Jerame Davis

Kissing Cousins - As Long as They Are Straight

Filed By Jerame Davis | December 30, 2009 1:12 PM | comments

Filed in: Living, Marriage Equality, Politics, Politics
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I always knew there was something special about living in Indiana. I never knew it was that we are so backwards that we allow first cousins to marry - but only if they're of opposite sex, of course. We don't want none of that stinkin' marriage equality stuff 'round these parts.

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What's sad here - since I was a kid, the joke has always been that you go to Kentucky to marry your cousin. Usually, there's a grain of truth in jokes; I wonder when Kentucky changed their law. More importantly, I wonder if the Kentuckians are making jokes about US now...

Isn't it nice to know that more states condone incest than same-sex love? What a country!


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Don't be so quick condemning marriage by first cousins -- that's a highly variable social norm. British Queen Victoria and her beloved Albert were first cousins. So were "William & Mary" of English monarchy fame.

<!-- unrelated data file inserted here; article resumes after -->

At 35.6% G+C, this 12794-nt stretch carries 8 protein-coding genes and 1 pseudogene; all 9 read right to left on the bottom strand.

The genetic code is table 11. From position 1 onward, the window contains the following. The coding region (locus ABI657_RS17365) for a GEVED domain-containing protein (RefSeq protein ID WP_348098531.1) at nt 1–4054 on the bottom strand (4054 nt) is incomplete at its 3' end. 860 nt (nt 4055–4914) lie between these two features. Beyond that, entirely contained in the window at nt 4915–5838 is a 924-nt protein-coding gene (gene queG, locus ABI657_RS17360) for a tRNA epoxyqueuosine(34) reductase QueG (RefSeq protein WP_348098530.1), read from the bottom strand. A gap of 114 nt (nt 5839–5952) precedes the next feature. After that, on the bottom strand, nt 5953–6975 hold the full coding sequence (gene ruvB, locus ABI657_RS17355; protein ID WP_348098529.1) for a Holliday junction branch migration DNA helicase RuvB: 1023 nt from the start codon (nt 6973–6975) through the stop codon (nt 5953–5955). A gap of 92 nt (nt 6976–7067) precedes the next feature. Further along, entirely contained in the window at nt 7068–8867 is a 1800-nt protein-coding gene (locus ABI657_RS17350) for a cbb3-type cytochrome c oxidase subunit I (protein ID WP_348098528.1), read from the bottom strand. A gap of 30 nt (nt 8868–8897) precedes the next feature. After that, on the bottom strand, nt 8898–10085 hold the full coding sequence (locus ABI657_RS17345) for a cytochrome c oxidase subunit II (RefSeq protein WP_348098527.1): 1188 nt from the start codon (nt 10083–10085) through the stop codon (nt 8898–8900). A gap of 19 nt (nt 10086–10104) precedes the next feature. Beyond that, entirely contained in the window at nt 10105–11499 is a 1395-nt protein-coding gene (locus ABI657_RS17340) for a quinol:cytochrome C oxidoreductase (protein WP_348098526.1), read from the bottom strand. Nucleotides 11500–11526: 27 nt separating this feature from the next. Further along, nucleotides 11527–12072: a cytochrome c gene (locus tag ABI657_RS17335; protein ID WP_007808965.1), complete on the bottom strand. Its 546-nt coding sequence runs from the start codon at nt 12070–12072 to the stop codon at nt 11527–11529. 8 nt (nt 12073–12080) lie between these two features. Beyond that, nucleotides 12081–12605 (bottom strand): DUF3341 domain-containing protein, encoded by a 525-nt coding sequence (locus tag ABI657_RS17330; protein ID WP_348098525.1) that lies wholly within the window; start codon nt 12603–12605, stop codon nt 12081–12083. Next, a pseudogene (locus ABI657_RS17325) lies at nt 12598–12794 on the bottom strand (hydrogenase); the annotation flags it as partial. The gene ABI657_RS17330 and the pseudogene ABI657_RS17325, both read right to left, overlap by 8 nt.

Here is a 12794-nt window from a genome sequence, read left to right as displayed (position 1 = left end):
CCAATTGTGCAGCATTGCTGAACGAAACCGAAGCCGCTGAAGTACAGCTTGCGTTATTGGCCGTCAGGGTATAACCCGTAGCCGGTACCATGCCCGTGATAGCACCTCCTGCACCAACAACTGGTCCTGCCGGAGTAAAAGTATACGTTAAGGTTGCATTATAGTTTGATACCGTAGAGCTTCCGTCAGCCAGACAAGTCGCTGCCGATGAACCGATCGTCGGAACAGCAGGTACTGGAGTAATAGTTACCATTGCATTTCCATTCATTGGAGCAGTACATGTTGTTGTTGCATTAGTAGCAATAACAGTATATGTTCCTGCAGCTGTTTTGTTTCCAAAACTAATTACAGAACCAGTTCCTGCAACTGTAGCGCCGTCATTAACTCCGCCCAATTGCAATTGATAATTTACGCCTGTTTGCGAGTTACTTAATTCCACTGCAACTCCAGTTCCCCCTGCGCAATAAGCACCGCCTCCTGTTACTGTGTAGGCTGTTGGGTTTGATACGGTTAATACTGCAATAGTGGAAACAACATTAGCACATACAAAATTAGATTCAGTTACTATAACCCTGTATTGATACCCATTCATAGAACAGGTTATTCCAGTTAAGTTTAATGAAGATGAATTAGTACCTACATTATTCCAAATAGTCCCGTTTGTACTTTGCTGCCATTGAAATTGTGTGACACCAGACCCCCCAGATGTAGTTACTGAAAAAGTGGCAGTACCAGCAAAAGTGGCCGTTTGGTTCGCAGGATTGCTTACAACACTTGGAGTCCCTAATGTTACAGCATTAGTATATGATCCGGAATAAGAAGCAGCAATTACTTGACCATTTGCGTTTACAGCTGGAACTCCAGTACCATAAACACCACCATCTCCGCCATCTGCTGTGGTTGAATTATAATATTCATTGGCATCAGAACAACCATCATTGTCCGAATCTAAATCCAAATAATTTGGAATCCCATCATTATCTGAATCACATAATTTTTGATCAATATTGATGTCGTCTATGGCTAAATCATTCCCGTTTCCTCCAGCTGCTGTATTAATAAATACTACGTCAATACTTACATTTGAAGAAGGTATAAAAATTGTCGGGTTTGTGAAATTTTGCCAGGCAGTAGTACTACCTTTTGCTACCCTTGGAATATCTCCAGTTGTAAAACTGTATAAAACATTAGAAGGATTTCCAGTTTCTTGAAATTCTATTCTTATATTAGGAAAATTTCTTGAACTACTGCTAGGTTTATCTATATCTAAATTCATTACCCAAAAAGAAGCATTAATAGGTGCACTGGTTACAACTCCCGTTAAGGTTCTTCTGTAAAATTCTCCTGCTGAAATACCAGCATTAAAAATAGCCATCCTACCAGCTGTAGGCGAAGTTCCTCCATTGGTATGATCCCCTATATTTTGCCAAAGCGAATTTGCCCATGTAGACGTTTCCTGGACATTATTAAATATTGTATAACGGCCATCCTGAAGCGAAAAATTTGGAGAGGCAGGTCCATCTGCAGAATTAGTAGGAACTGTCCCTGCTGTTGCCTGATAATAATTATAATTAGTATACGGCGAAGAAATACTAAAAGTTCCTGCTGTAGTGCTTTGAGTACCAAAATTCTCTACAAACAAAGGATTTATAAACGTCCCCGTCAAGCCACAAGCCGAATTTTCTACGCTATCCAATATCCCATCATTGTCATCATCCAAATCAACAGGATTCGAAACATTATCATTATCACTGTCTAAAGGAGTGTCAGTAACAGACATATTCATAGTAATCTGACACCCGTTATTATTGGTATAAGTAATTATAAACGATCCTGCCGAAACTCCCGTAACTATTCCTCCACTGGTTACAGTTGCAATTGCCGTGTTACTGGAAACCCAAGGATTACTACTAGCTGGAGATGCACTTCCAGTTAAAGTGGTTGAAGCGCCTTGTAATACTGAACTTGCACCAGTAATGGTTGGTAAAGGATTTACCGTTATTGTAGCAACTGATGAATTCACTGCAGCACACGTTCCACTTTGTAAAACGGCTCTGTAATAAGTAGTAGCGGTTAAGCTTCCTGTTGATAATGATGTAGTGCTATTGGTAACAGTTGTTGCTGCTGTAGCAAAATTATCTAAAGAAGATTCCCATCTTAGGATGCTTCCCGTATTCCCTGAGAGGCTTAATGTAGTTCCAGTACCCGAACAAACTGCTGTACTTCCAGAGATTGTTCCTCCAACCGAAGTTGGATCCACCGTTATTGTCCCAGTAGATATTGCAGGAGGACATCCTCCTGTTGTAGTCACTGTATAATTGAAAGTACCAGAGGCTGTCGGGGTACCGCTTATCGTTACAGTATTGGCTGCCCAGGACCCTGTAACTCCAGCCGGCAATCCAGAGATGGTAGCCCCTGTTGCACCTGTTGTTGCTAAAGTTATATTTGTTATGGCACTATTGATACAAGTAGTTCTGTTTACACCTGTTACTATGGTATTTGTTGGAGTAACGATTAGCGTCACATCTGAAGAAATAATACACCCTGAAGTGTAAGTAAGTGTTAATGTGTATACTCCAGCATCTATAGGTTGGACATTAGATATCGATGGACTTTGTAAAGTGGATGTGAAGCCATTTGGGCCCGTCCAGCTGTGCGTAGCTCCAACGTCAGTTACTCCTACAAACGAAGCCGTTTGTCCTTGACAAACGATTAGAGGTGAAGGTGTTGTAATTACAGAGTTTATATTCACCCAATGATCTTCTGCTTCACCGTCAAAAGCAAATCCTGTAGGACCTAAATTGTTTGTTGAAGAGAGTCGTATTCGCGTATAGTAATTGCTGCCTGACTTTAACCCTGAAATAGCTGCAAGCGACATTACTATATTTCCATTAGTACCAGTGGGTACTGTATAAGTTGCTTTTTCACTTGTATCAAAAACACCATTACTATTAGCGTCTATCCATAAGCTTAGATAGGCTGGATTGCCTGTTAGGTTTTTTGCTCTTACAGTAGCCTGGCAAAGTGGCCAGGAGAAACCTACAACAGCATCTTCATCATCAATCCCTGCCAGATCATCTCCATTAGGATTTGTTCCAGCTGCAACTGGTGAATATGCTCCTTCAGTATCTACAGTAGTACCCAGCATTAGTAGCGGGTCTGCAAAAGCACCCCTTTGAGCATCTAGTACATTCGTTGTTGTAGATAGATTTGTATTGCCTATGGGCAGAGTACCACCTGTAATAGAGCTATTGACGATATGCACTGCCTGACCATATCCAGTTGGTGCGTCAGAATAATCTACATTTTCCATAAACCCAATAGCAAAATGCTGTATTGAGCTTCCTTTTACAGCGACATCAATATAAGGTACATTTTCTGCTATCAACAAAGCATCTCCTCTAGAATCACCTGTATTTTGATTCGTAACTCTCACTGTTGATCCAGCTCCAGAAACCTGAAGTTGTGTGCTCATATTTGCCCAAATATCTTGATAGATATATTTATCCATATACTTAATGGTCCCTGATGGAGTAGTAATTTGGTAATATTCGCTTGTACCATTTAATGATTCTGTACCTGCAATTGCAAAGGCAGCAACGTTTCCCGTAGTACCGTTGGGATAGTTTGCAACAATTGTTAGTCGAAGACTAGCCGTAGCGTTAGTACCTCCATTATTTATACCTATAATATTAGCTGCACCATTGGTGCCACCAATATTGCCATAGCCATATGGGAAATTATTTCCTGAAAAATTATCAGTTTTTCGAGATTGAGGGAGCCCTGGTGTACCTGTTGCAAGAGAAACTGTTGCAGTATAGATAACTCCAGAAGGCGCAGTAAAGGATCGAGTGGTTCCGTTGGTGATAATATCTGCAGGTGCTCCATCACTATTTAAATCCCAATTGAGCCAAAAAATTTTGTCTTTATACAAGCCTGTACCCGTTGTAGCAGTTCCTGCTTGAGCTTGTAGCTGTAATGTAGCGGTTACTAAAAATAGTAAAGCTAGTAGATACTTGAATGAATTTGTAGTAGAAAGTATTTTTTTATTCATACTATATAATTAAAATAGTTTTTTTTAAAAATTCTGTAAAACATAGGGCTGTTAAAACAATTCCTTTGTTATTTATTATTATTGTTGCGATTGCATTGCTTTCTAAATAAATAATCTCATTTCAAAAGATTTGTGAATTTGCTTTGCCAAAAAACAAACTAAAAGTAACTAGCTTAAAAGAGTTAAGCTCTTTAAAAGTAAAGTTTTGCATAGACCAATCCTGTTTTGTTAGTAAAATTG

It is interesting to note that the most rabidly anti-gay-marriage states of the South & West are also precisely the states where cousin-marriage is quite accepted!

Uh - look how fucked up the royal families are due to the generations of incest they practiced to "keep the bloodlines pure." I can't say the British Royal family is remotely role-model-worthy.

Regardless of being a "social norm" it's genetically counter-productive and the more it happens, the more likelihood of the manifestation of genetic diseases and undesirable recessive traits. And when you have generations of reinforced recessive traits due to inbreeding, even once you start marrying outside the family, it will take many generations to reduce the prevalence of those recessive and often undesirable traits because so many offspring will be putting them into the wider gene pool.

Second cousins are about the closest "relations" that should breed. That can still be risky, but the risks are much lower. I don't know the exact numbers, but I recall reading something like first cousins were something like 8-10 times more likely than the general population to produce offspring with a genetic defect while second cousins were only about 2-3 times more likely. Don't quote me on that, but it's a huge relative leap between first and second cousins.

But yes, I find it interesting on a number of levels. I wouldn't want to draw too many conclusions until I saw PREVALENCE of first cousin marriages in those states. Just because it's allowed doesn't mean it's actually happening a whole lot. For example, what would it say if there were more first cousin pairings in Massachusetts than Alabama?